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Scottish-based brewery and pub brand Brewdog has come under fire for protesting Qatar’s hosting of the Fifa World Cup with donations to human rights organisations, while still planning to show the football competition in its venues.

The company announced on Monday it would be giving all of the profits made from its Lost Lager during the contest to “causes fighting human rights abuses”, branding the World Cup a “World F*Cup” instead.

The open letter reads: “Football’s been dragged through the mud, before a single ball’s been kicked. Let’s be honest: Qatar won it through bribery - on an industrial scale.

“Football is meant to be for everyone, but in Qatar, homosexuality is illegal, flogging is an accepted form of punishment, and it’s OK for 6,500 workers to die building your stadium. That’s why we’re kicking off.

“We’re proud to be launching Brewdog as an anti-sponsor of the World F*Cup. To be clear, we love football; we just don’t love corruption, abuse and death.”

Fair enough, except things got a little awkward for Brewdog in the tweet’s replies, when they confirmed they would still be showing the World Cup in their pubs.

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In response to one Twitter user, they wrote: “We are, because [we] don’t want to stop people watching the football. Corruption shouldn’t stop this.

“Besides, the more football we show, the more Lost is sold, the more money goes to charity.”

They also told another individual that fans shouldn’t be stopped from “drinking beer and watching football” together “just because of corruption”.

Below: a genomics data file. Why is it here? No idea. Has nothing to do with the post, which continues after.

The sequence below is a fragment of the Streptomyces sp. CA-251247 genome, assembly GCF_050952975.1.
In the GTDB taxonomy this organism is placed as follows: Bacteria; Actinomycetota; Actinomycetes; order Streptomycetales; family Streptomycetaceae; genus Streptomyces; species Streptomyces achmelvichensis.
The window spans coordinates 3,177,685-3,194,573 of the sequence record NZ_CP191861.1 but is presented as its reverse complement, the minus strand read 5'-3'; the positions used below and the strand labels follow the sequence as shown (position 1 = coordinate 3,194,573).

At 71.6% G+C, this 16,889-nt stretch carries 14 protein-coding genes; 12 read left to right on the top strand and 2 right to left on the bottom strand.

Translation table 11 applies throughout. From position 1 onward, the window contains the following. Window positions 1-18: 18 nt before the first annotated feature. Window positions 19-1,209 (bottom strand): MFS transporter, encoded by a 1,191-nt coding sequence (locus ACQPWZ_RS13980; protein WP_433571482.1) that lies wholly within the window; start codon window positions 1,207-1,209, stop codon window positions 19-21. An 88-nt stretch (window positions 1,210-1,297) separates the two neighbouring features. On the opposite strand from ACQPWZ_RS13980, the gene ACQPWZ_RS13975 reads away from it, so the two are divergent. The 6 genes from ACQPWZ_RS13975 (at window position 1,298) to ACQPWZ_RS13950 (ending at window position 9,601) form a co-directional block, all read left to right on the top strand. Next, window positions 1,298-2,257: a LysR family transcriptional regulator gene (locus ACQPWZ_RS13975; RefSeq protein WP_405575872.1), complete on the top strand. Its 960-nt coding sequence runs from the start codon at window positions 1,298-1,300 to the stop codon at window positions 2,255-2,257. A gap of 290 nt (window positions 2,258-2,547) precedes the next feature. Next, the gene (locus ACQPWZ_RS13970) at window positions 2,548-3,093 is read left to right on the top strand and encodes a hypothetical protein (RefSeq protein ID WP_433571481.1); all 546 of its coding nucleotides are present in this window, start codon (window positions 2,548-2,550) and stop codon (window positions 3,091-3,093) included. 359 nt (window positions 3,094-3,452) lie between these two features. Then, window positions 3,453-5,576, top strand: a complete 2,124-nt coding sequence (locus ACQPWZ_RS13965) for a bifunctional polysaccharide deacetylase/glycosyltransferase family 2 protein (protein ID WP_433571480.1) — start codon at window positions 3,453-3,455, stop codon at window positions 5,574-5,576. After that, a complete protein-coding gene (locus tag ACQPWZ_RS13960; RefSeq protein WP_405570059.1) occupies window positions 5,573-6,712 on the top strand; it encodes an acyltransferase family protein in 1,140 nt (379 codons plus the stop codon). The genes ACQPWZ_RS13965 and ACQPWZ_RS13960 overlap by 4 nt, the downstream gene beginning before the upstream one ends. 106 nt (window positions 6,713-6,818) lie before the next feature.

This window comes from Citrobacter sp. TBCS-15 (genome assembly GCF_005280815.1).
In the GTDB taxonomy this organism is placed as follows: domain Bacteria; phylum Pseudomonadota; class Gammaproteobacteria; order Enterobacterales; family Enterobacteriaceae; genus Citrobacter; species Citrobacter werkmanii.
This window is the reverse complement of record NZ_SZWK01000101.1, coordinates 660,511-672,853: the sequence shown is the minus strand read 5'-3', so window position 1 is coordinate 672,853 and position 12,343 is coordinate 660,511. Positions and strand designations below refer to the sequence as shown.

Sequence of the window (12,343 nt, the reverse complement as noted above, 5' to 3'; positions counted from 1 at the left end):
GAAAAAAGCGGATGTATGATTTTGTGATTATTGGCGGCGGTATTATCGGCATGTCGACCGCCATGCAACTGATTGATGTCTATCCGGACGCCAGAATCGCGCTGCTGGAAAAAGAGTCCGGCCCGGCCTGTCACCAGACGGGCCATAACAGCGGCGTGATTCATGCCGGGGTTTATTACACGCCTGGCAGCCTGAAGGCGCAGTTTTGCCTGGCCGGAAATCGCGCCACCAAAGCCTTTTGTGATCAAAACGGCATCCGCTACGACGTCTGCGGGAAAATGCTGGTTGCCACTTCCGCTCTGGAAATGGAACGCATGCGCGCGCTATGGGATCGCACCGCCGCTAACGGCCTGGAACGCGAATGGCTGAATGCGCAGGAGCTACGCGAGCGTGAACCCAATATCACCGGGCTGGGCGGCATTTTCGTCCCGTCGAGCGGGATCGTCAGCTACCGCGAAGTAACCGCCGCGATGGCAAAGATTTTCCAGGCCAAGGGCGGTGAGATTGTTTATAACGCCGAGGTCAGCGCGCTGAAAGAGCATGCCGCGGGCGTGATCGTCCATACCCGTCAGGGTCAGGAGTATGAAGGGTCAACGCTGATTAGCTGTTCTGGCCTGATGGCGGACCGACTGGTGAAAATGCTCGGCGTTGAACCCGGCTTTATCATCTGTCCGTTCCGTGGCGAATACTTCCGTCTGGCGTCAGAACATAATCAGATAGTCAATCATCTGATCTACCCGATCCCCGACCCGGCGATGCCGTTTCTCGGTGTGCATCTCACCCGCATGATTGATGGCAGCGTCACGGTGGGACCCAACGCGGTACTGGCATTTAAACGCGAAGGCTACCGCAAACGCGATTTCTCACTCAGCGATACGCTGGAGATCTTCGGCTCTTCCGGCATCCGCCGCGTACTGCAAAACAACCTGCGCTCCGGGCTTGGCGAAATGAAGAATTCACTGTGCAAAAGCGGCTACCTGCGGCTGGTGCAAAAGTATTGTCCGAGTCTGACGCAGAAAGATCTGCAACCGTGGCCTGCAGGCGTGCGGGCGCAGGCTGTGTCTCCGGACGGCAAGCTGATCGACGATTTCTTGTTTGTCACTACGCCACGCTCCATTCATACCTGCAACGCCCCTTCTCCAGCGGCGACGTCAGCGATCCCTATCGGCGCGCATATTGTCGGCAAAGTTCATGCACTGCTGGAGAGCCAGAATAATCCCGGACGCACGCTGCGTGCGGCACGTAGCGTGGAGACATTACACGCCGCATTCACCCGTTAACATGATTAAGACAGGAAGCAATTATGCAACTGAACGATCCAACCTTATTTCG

Yet many Twitter users feel Brewdog really aren’t on the ball with this campaign:

As well as the terrible optics, the company has previously faced criticism for its own handling of workers’ rights. An open letter signed by hundreds of former employees was published in June last year, accusing the company of a “rotten culture” of fear.

In a comment issued to City AM, Bryan Simpson, of the trade union Unite, said: “The treatment of workers in Qatar is an international scandal but Brewdog have a cheek saying anything about workers’ rights when hundreds of their own workers (past and present) signed an open letter detailing a ‘culture of fear’ with workers demanding an apology for ‘harassing, assaulting, belittling, insulting or gaslighting them’.

“This horrendous treatment was further reinforced by the much-cited BBC Disclosure [documentary] The Truth About Brewdog, which corroborated a ‘toxic and misogynistic work culture’ across the organisation.”

Mr Simpson also branded the company’s new campaign as “dangerous” and one “designed to distract customers from the fact” Brewdog is “one of the worst employers in the brewing industry” for “doing the right thing by workers”.

A Brewdog spokesperson responded to these scathing remarks by telling City AM that “no other brewer” has invested as much in mental health, wellbeing or training as them, that they are a living wage employer, and provide sabbaticals and healthcare to their staff.

They also claimed they were “the only brewer” to give 50 per cent of its profits from retail to their bar staff.

“Where we’ve fallen short in the past, we’ve apologised, and we’re a different business today – totally focused on becoming the best employer in our sector,” the spokesperson said.

In relation to their World F*Cup campaign, they added there had been an “incredible response” to the promotion and that they decided to show the matches in their bars for two reasons.

“One, if you love craft beer and you also love football, you shouldn’t be denied the chance to enjoy them together just because Fifa is corrupt.

“Two, all profits from Lost Lager sold during the tournament will be donated to human rights charities. We will raise a lot more money if we show the matches in our bars,” they said.

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